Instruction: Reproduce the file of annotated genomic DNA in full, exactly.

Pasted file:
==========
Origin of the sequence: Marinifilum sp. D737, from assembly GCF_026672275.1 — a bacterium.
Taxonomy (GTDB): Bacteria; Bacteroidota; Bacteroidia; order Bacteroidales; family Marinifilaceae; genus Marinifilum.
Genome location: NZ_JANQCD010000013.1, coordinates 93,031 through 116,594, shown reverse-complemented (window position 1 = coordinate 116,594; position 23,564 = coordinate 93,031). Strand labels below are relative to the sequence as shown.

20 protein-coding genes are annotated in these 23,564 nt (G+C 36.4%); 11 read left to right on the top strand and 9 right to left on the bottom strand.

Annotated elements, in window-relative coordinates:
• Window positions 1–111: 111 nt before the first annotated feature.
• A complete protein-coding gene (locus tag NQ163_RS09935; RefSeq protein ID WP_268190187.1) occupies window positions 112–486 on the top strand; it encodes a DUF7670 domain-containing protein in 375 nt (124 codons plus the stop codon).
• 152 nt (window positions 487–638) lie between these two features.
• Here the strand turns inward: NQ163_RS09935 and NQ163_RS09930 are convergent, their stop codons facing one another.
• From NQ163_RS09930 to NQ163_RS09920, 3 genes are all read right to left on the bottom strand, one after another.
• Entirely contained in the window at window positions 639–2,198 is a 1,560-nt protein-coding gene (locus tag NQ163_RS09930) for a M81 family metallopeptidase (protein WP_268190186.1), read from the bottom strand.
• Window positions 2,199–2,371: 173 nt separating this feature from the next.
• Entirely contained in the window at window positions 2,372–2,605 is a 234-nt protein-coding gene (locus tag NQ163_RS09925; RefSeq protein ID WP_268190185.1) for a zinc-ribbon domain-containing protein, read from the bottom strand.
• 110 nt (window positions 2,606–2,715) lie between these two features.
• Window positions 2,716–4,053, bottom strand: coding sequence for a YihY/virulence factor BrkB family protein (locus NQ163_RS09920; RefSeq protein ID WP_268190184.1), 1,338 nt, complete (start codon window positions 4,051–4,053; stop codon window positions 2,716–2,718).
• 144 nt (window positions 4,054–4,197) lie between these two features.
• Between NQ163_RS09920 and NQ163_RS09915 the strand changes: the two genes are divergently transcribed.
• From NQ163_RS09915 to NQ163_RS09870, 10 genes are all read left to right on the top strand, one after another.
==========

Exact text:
Origin of the sequence: Marinifilum sp. D737, from assembly GCF_026672275.1 — a bacterium.
Taxonomy (GTDB): Bacteria; Bacteroidota; Bacteroidia; order Bacteroidales; family Marinifilaceae; genus Marinifilum.
Genome location: NZ_JANQCD010000013.1, coordinates 93,031 through 116,594, shown reverse-complemented (window position 1 = coordinate 116,594; position 23,564 = coordinate 93,031). Strand labels below are relative to the sequence as shown.

20 protein-coding genes are annotated in these 23,564 nt (G+C 36.4%); 11 read left to right on the top strand and 9 right to left on the bottom strand.

Annotated elements, in window-relative coordinates:
• Window positions 1–111: 111 nt before the first annotated feature.
• A complete protein-coding gene (locus tag NQ163_RS09935; RefSeq protein ID WP_268190187.1) occupies window positions 112–486 on the top strand; it encodes a DUF7670 domain-containing protein in 375 nt (124 codons plus the stop codon).
• 152 nt (window positions 487–638) lie between these two features.
• Here the strand turns inward: NQ163_RS09935 and NQ163_RS09930 are convergent, their stop codons facing one another.
• From NQ163_RS09930 to NQ163_RS09920, 3 genes are all read right to left on the bottom strand, one after another.
• Entirely contained in the window at window positions 639–2,198 is a 1,560-nt protein-coding gene (locus tag NQ163_RS09930) for a M81 family metallopeptidase (protein WP_268190186.1), read from the bottom strand.
• Window positions 2,199–2,371: 173 nt separating this feature from the next.
• Entirely contained in the window at window positions 2,372–2,605 is a 234-nt protein-coding gene (locus tag NQ163_RS09925; RefSeq protein ID WP_268190185.1) for a zinc-ribbon domain-containing protein, read from the bottom strand.
• 110 nt (window positions 2,606–2,715) lie between these two features.
• Window positions 2,716–4,053, bottom strand: coding sequence for a YihY/virulence factor BrkB family protein (locus NQ163_RS09920; RefSeq protein ID WP_268190184.1), 1,338 nt, complete (start codon window positions 4,051–4,053; stop codon window positions 2,716–2,718).
• 144 nt (window positions 4,054–4,197) lie between these two features.
• Between NQ163_RS09920 and NQ163_RS09915 the strand changes: the two genes are divergently transcribed.
• From NQ163_RS09915 to NQ163_RS09870, 10 genes are all read left to right on the top strand, one after another.